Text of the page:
Daily Archives: August 6, 2014
I am a very traditionally minded person – not only in religious matters – and to me authority has always had not only the right, but the duty to show itself. It is, therefore, rather natural to me that, say, the President of the Italian Republic would live in possibly the most stunning of all stunning Italian palaces; a dwelling once considered, ahem, fit for a Pope (before the Age Of The Bus, that is).
The same reasoning I apply, naturally as it seems to me, to a bishop. A successor of the Apostles and with the same formal rank as a Pope, a Bishop should live in a place – and, in certain matters, in a way – fitting his rank, and immediately conveying the importance of the position he holds.
A Bishop should, if you ask me, be immediately recognisable as a personage of absolute preeminence, and unquestionable rank. Even by heathens, atheist, and children. Let him live in a splendid palace, then, whenever the condition of the diocese affords (in the West, it generally does unless the money is squandered in stupid committees), and let us ask wealthy Catholics to give a sound contribution to a visible presence of the Bishop in the middle of his sheep.
This requires, though, a couple of distinctions and reflections:
1. There should be, in principle, only one bishop for every diocese. Diocese with multiple bishops, of whom de facto only one runs the diocese, diminish the importance of the role and confuse the faithful about what a bishop is. I do not know when this fashion of the multiple bishops began, but it seems wrong to me.
2. A bishop should be a man who accepts what comes with his role. If he'd rather be a country curate, let him be a country curate by all means, whilst another is the bishop; or let him be the bishop, and suffer in silence the loss of his little cottage. A bishop should have, if you ask me, as little right to play “one of us” than a Pope. A bishop living in a three bedroom flat, or even in a suburban house, is sending exactly the wrong message, because he is cheapening the office. People understand power and influence at an instinctive, not rational level. If the King lives in a cottage, he has no place being a King.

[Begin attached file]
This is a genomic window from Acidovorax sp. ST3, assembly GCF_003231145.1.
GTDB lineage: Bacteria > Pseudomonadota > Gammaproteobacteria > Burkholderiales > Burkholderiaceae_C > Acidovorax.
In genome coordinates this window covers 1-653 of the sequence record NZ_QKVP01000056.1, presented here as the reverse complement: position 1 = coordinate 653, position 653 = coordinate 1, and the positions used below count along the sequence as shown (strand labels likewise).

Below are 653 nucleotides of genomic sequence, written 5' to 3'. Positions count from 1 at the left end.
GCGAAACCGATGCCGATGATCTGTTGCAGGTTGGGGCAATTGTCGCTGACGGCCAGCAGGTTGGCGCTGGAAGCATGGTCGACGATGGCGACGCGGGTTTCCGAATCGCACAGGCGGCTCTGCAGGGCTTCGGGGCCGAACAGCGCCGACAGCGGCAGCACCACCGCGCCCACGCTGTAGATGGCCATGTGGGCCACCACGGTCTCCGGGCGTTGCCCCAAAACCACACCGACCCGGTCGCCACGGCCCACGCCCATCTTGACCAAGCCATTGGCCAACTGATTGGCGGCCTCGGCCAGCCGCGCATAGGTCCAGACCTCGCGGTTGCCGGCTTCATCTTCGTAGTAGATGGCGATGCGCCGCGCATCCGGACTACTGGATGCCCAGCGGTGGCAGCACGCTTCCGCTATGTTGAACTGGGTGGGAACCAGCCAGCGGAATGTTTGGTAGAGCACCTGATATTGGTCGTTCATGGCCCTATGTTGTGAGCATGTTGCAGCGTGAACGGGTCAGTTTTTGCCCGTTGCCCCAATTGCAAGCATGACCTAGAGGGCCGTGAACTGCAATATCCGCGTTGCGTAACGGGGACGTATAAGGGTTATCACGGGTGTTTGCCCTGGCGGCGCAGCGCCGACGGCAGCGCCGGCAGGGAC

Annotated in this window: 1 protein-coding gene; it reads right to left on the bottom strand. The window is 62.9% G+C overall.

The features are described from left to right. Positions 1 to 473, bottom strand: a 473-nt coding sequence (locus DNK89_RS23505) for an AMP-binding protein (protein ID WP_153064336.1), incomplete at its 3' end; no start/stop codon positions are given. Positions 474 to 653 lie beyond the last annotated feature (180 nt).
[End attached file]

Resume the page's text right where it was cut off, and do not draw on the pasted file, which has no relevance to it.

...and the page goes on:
3. Such a bishop will have a far greater attention on him than the modern eunuchs in black. He will be located square in the middle of the community, with his persona as well as with his palace. With all eyes on him, the pressure will grow to behave like a leader of men should. Exactly as simplicity deprives of influence, Pomp has this beautiful side effect, that it reminds everyone that one person, that one and no other, is in charge.
4. The luxury of a bishop should be luxury that defies the centuries, not the result of his particular taste. A bishop building a splendid palace with an imposing stone facade has put Christ square in the middle of the community; a bishop spending vast amounts of money on his caprices (say: senseless modern art, or architectonical extravagances) is justly chastised. But again, a man of God will always have a clear perception of whether he is erecting a monument to the greatness of the Church, or to his own vanity. Similarly, the preeminence of the bishop should make clear to everyone the power of the Church, and Her demand to count, and to lead the lives of men. This palace, and this presence, must be as public as the Bishop is, as central as Christ has the right to be. The splendid palace near the Cathedral is one thing, the big villa in the leafy suburbs for the private enjoyment of the bishop quite another.
Well, these are my personal reflections on the matter. I am sick and tired of all these example of humble prelates living in humble dwellings, and of this proto-Socialist thinking according to which the humbler, the better. In most cases, the office will be damaged as his holder gets exalted for devaluing his role. It can't be right.
A bishop has a public role and the duty to carry it out in a fitting way, just like a king.
Let him be a king in his diocese, then; smack dab in the middle of the community, but knowing that the entire community watches him.
Methinks we would have not only splendid palaces but better bishops, too.
The news has been widely publicised that Archbishop Martin of Dublin has criticised those young Irish priests who, uncaring of the new Age Of Catholic Protestantism, insist with such an obnoxious and uncharitable nuisance as Catholic teaching.
The way the Archbishop criticises the young orthodox priests is very telling: they would be, we are informed, “conformist”, and “closed”.
Well I never…